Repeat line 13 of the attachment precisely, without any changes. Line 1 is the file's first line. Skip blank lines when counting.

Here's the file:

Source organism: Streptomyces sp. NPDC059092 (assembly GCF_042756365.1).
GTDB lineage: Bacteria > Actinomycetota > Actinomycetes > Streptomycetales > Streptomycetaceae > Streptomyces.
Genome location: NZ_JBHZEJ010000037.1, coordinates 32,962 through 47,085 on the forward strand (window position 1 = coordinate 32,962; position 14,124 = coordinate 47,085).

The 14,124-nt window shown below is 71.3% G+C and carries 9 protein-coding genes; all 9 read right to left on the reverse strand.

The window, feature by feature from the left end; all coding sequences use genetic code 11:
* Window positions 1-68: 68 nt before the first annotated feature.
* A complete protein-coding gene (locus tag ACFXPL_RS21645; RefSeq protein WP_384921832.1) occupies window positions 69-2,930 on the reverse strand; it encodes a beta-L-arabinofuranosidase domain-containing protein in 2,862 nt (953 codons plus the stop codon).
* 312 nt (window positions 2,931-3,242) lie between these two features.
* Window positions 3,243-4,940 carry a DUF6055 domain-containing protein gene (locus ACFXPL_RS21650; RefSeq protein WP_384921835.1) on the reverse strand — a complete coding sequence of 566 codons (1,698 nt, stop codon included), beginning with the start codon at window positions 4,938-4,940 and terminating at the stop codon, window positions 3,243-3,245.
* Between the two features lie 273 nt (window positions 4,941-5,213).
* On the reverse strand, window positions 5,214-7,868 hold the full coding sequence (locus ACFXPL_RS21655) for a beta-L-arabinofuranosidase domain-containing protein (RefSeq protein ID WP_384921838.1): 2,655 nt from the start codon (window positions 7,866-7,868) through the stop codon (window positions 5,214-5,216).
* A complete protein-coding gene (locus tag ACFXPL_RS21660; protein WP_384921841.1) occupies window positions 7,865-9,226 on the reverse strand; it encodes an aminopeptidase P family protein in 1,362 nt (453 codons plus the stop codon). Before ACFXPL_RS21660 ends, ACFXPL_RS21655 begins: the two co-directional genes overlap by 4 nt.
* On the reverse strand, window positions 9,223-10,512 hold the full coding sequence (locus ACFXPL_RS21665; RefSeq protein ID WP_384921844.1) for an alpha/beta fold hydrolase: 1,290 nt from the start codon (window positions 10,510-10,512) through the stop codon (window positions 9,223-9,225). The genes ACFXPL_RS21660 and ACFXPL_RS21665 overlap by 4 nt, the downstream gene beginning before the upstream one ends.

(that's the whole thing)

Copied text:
* On the reverse strand, window positions 9,223-10,512 hold the full coding sequence (locus ACFXPL_RS21665; RefSeq protein ID WP_384921844.1) for an alpha/beta fold hydrolase: 1,290 nt from the start codon (window positions 10,510-10,512) through the stop codon (window positions 9,223-9,225). The genes ACFXPL_RS21660 and ACFXPL_RS21665 overlap by 4 nt, the downstream gene beginning before the upstream one ends.